Contract extensions are coming thick and fast this spring, with teams both competitive and not locking in valued players long term. From 14-year veteran Justin Verlander to rookie Eloy Jiménez, from Mike Trout to David Bote, everyone’s signing extensions. Wednesday it was Matt Carpenter, Thursday it’s Ozzie Albies—blink and you’ll miss the next deal.
Albies is a 22-year-old power hitter at an up-the-middle position who was worth 3.8 bWAR in his first full big league season last year. According to Baseball-Reference, the most similar players to Albies through age 21 are Rougned Odor, Cal Ripken Jr., Gregg Jefferies, Joe Morgan, Bill Mazeroski, Ron Santo, Gary Sheffield, Carlos Correa, Roberto Alomar, and Rafael Devers. Similarity score isn’t gospel, but you get the point. Albies is a special talent, and if the Braves hadn’t thrown him some money up front, he’d have become very expensive soon, starting after the 2020 season when he hits arbitration.
Albies, for his part, is a key part of a winning team, playing alongside his friend, Ronald Acuña Jr., who just inked a contract extension of his own. If Albies likes the Braves, and the Braves like Albies, then clearly both sides would want to hammer out an extension. But while the idea of an extension is so obvious it’s boring, the terms are nothing short of shocking.
Albies’s contract is for seven years, $35 million guaranteed, with two team options for $7 million each and a $4 million buyout, taking the contract’s maximum length and value to nine years, $45 million. (Part of the $35 million guarantee is the $4 million buyout on the first option year.) It’s a bracingly low sum. Even within the confines of the game’s current economic structure, Albies got taken to the cleaners. According to ESPN’s Jeff Passan, it might be the worst contract a player has ever signed.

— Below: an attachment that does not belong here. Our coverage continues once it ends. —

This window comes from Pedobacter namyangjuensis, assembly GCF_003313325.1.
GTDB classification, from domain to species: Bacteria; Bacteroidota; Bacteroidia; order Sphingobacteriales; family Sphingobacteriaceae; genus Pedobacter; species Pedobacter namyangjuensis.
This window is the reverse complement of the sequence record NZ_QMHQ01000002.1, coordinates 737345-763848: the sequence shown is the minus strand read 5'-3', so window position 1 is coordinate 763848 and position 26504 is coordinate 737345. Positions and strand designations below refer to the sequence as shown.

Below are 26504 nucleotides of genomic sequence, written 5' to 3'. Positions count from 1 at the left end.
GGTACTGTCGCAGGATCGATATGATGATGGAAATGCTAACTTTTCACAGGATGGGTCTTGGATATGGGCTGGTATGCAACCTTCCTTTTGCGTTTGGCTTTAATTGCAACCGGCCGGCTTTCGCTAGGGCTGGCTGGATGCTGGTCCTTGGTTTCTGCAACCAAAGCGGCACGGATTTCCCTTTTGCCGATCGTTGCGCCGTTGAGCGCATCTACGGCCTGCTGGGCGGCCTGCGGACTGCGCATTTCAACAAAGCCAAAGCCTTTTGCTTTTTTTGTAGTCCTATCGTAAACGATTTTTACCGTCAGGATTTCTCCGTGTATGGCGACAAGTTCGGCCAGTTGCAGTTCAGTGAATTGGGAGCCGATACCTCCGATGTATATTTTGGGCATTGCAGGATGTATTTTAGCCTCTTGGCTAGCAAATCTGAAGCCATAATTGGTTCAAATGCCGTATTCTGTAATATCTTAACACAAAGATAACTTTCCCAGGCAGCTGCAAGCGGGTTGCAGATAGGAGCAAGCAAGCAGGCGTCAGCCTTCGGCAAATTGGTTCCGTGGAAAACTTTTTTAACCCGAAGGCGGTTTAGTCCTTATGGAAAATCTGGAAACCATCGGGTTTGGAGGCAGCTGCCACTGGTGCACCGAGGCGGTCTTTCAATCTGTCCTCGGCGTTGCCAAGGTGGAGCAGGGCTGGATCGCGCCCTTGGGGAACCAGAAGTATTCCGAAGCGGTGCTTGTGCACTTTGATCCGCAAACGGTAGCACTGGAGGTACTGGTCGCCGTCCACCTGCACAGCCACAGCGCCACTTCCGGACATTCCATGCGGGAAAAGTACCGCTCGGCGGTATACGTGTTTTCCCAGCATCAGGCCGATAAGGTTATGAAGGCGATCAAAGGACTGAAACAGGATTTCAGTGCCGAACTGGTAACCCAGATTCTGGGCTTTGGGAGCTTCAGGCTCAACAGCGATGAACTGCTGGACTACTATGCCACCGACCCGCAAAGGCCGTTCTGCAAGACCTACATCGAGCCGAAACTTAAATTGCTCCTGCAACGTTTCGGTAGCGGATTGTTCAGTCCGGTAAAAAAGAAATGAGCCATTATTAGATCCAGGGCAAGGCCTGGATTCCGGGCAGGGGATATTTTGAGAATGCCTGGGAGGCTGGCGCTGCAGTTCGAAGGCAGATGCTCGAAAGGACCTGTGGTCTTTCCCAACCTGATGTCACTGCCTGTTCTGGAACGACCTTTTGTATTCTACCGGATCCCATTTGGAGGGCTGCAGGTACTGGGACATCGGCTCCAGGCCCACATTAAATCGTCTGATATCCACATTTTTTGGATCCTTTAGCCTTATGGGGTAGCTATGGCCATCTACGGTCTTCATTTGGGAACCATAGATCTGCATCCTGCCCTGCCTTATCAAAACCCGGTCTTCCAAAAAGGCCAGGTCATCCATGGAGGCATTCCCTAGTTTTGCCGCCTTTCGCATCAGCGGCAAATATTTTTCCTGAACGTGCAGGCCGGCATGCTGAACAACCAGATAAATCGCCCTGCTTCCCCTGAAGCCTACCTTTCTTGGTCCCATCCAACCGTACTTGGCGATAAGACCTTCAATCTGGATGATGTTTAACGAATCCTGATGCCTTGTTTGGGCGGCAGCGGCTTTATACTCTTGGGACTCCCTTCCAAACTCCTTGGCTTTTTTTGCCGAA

It's typical that agents criticize competitors' deals. But I've now heard from executives, players, analytics people, development side and scouts who are saying the same thing: The Ozzie Albies extension might be the worst contract ever for a player. And this is not hyperbole.— Jeff Passan (@JeffPassan) April 11, 2019
Let’s try to put this deal in context. Last spring, the Phillies signed another second baseman, Scott Kingery, to a six-year, $24 million contract with team options that could go to nine years and $66 million. Kingery was almost two years older then than Albies is now, and while Albies is an All-Star, Kingery had yet to play a game in the major leagues.
Indians infielder José Ramírez is on one of the most player-unfriendly contracts in baseball—five years, $26 million, with two team options that could take it to seven years, $50 million. Ramírez signed his deal in March 2017, coming off a year similar to the one Albies had last year, with similar service time, but he was two and a half years older then than Albies is now and dealing with a club that’s so cheap it tried to trade Corey Kluber this offseason because he was due to make $17 million. And even Ramírez got similar overall value for two years’ less commitment.
Ramírez and Acuña are both among dozens of young big leaguers who signed from overseas as 16-year-olds for minuscule bonuses, then took similarly puny amounts of guaranteed money upon reaching the majors, rather than risk decline or injury before they reached free agency. So did Luis Severino, José Altuve, Salvador Pérez, Odúbel Herrera, and numerous others. Albies signed out of Curacao at 16 for $350,000, made essentially nothing over four seasons in the minors, and had his salary pegged to about the league minimum, which would have been the case until he hit arbitration before the 2021 season.